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Online Trends

Published March 2nd 2016

React: The Highs and Lows of Super Tuesday in Four Charts

Brandwatch analyzes online conversation on the winners and losers on Super Tuesday.

Super Tuesday 2016 is one of the most hotly anticipated nights of the year in American politics, and for good reason.

Last night the voters of America gave us an insight into what who may very well lead the party nominations for the 2016 race to the White House.

The hype started out early for Super Tuesday – at 1pm ET the hashtag had already registered 25,000 social mentions. As Wednesday broke on the East Coast this number increased to 1.9 million mentions (including retweets).

Let’s talk Trump

What many predicted/feared/hoped would happen, happened.

Trump won seven out of eleven states. Early wins for the divisive property mogul came from Alabama, Georgia, Massachusetts and Tennessee.

Throughout the whole night, and essentially the race so far, Trump commanded the majority share of voice of the GOP candidates. He finished with 69% of the total social Republican conversation.

Screen Shot 2016-03-02 at 09.03.37

Interestingly, Trump addressing the crowds in Florida earned him more mentions than at any other point during the night. Even though he accumulated roughly 84,000 mentions during this time, 55% were negative.

Many of these comments were also directed at Chris Christie and his presence beside Trump on the stage, with some even thinking he was being held hostage.

The rest of the GOP pack

Cruz’s victories in Texas and Oklahoma won’t come as any kind of surprise.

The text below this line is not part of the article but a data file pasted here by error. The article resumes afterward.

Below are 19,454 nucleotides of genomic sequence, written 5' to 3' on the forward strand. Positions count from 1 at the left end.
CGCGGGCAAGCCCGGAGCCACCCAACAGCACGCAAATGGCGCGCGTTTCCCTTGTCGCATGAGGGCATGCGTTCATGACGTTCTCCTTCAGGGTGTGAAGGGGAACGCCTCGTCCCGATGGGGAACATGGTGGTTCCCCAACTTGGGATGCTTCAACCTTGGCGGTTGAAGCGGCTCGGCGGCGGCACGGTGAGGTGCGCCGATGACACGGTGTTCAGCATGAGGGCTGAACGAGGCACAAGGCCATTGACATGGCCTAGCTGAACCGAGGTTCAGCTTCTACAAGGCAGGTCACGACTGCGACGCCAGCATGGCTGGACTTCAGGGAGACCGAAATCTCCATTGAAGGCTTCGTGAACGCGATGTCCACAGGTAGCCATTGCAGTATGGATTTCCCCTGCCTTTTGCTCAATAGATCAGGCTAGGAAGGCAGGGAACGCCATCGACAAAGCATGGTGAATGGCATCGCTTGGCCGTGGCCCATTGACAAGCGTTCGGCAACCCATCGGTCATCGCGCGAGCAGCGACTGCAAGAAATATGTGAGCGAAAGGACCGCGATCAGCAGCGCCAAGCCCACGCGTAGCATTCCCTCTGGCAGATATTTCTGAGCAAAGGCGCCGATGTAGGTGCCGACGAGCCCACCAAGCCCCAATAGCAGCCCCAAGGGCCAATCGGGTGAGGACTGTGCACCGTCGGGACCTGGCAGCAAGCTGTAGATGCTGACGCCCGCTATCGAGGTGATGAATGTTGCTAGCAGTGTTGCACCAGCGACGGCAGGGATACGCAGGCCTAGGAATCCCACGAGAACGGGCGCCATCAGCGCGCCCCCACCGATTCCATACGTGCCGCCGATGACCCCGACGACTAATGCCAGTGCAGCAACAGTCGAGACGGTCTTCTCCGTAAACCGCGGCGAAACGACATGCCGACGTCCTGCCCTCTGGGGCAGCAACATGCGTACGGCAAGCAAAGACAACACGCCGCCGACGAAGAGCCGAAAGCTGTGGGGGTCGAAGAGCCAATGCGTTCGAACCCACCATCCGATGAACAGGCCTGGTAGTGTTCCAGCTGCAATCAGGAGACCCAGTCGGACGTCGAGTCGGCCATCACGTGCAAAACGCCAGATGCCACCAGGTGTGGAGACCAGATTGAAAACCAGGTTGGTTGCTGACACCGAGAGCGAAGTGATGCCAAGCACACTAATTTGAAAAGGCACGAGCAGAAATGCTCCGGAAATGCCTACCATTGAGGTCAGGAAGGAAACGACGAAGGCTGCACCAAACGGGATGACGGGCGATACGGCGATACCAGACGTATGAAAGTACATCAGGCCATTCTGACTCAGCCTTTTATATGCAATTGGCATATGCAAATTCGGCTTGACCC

For a brief moment at 9:17pm ET, Cruz, when he won Oklahoma, earned more mentions than Trump. Having said that, this lasted barely more than 60 seconds.

As for Marco Rubio, his performance was weaker than anticipated with only one win in the state of Minnesota. However if we look to social media we can see that of all the Republican candidates Rubio was favored the most.

He finished with 11% share of voice and a 75% positive score on sentiment-categorized mentions.

Screen Shot 2016-03-02 at 09.07.19

John Kasich may have to consider a career change after tonight as the governor failed to win any states and social wasn’t very forgiving about it.

Hillary takes the lead

The Clinton camp will be rejoicing today – the only female candidate secured eight of the twelve states.

Although, early victories in Georgia, Virginia and Alabama did not transfer onto social as at roughly 8 pm ET Sanders was driving the majority of the social conversation.

By the end of the night Clinton held the majority of the social conversation in seven (Alabama, Alaska, Arkansas, Georgia, Tennessee, Texas and Wyoming) of the states. However, Sanders held the overall majority at 61% – 420,000 mentions.

It’s not over for Sanders yet, he held his own in four states while also finishing at the top of the sentiment poll for all candidates with 79% positive mentions.

Insight on the winners

Following both Clinton’s and Trump’s win in Alabama we compared the two candidates on share of voice and sentiment.

It’s no surprise that Trump dominated the conversation but what is interesting to note is that, according to social, Trump held more favor than Clinton.

At the close of the night Trump had 56% positive sentiment score compared to Clinton’s 50%.

The results from Super Tuesday will make for an interesting debate on Thursday so be sure to follow @BW_React for live analysis and insights.

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